Admission to the MA International Relations. Students who are interested in taking this course, but who are not admitted to the mentioned master programmes are requested to contact the co-ordinator of studies.
According to globalizations theorists, state borders have increasingly lost their significance. The rise of identitarian movements and the humanitarian crises taking place at borders worldwide, however, show otherwise. Created to protect national communities from external threats, borders are both a cornerstone of national security and a threat to human security.
Over the last two decades, thousands of migrants have died while illegally crossing the external borders of the European Union and the United States. The smuggling of people, narcotics, and weapons across borders has allowed criminal organizations and violent non-state actors to amass wealth and political influence. Urged by public opinion to act against illegal immigration, transnational crime, and foreign fighters, states worldwide have strengthened their border security by relying on military and police forces, but also armed contractors and militias. Such arrangements, however, have often increased the lethality of illegal crossings, making borders even deadlier for migrants. To mitigate suffering, humanitarian NGOs have provided relief and rescue services at both land and maritime borders. Their work, however, is often criticized and criminalized as a catalyst of human smuggling and pull factor of migrations.
In order to provide a comprehensive overview of borders worldwide, this course is divided as follows:
The first part relies on existing theories to examine what borders are investigating the political, legal, and ethical underpinnings of border policies worldwide
The second part investigates who are the main actors crossing or operating at borders, most notably migrants, human smugglers, state border security forces, and NGOs
The third part maps where such policies and actors are deployed, conducting an in-depth examination of violent borders worldwide by examining case studies such as the Sahel region and Libya, the Mediterranean sea, the US-Mexico desert, Syria, and Israel. Students will be able to choose some additional violent borders to focus on (e.g. Myanmar, Nagorno Karabakh, India-Pakistan, North-South Korea)
By the end of the course, students should be able to:
Understand the legal and ethical underpinnings and implications of border control on land and at sea
Assess the role played by state and non-state actors at different borders worldwide
Evaluate the effectiveness and implications of military, law enforcement, and humanitarian activities at the borders
(re-)appraise the role of borders in international politics
Via the website.
Mode of instruction
280 hours (10 ECTS)
24 hours of class attendance
120 hours of readings
30 hours of presentations and debates preparation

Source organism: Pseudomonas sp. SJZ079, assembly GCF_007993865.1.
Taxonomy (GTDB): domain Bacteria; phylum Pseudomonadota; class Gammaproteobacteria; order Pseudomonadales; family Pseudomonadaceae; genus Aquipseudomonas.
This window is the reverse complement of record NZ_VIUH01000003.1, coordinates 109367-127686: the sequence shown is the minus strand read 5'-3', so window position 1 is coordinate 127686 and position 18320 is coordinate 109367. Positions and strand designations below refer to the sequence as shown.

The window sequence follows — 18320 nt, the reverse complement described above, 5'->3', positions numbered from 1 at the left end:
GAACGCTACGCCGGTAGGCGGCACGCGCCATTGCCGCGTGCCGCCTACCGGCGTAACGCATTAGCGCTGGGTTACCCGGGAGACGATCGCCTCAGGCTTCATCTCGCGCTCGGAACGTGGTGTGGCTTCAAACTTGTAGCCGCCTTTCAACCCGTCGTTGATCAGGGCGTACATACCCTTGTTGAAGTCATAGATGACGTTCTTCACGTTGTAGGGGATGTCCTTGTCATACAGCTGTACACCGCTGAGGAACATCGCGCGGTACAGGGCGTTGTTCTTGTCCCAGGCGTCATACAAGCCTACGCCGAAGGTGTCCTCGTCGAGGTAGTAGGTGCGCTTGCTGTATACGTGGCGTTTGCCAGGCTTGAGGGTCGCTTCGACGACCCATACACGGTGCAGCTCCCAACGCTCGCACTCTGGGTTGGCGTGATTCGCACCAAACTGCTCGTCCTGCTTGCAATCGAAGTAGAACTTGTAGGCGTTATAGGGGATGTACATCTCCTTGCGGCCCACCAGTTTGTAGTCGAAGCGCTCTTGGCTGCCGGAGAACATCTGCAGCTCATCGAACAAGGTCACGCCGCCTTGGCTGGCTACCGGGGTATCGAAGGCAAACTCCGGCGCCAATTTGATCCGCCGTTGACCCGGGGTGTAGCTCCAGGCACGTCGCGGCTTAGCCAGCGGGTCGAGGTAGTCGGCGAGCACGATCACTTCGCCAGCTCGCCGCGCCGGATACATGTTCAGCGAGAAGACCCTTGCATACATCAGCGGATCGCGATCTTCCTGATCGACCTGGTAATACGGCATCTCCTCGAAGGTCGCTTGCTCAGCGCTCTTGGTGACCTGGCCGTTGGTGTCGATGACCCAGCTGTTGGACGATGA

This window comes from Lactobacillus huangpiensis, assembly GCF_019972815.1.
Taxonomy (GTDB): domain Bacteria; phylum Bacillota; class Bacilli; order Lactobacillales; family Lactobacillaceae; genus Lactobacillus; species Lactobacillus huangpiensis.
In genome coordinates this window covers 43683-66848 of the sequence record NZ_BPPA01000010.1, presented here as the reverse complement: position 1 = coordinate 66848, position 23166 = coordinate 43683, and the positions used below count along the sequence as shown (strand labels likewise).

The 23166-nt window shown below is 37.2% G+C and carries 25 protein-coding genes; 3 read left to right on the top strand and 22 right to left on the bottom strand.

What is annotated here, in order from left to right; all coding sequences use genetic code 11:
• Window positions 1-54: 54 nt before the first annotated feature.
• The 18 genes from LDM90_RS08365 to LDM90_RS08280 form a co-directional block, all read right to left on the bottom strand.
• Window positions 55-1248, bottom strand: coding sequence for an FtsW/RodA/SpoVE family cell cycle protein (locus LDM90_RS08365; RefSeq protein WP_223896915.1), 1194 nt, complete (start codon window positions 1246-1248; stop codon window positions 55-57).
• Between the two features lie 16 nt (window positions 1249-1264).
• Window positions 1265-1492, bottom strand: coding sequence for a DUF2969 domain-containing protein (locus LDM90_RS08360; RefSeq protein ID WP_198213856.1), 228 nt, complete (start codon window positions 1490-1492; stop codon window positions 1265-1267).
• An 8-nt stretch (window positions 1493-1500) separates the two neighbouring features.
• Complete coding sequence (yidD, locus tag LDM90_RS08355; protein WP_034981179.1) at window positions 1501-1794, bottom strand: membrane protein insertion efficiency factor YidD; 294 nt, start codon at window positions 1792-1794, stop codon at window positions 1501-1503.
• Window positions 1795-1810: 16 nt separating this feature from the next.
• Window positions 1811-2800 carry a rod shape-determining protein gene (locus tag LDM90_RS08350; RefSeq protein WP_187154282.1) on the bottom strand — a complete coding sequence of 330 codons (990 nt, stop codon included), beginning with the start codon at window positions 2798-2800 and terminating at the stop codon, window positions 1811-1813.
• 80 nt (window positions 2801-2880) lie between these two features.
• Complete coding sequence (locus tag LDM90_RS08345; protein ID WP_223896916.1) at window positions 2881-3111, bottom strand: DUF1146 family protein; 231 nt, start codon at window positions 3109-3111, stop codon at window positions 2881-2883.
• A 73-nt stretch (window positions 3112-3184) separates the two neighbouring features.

26 hours for preparing research proposal
80 hours for preparing final paper
Participation and presentations: 30%
As this is a seminar-based course rather than a series of lectures, we will work together on building the course content. Each student is therefore expected to actively participate in the class debates by relying on the knowledge acquired through the key readings.
On each session, two students will deliver a presentation attempting to answer a key question related to the subject of the day. Students in need of further guidance are encouraged to meet me and discuss about the content of their presentation beforehand.
Research Proposal: 10%
Students are expected to submit a short (1,500 words max) proposal explaining their final essay’s research question and providing a tentative outline and reference list. This assignment does not have a large impact on the final grade (10% only), and is primarily designed to help students in the writing of the final papers and make sure those meet the course requirements and can obtain a satisfactory final grade
Final paper: 60%
Students’ final papers can focus on any of the subjects covered by the course, whether more theoretical or more empirical. This will provide students with the possibility to focus on the subject/area they are most interested in. A list of potential subjects will be provided on blackboard.
Each paper will not exceed 4,000 words (references excluded).
The final mark for the course is established by determining the weighted average.
Retake paper: Students who submitted a paper but failed the course can resubmit their final paper within three weeks after the grade has been released
How and when an exam review will take place will be disclosed together with the publication of the exam results at the latest. If a student requests a review within 30 days after publication of the exam results, an exam review will have to be organized.
Blackboard will be used for this course.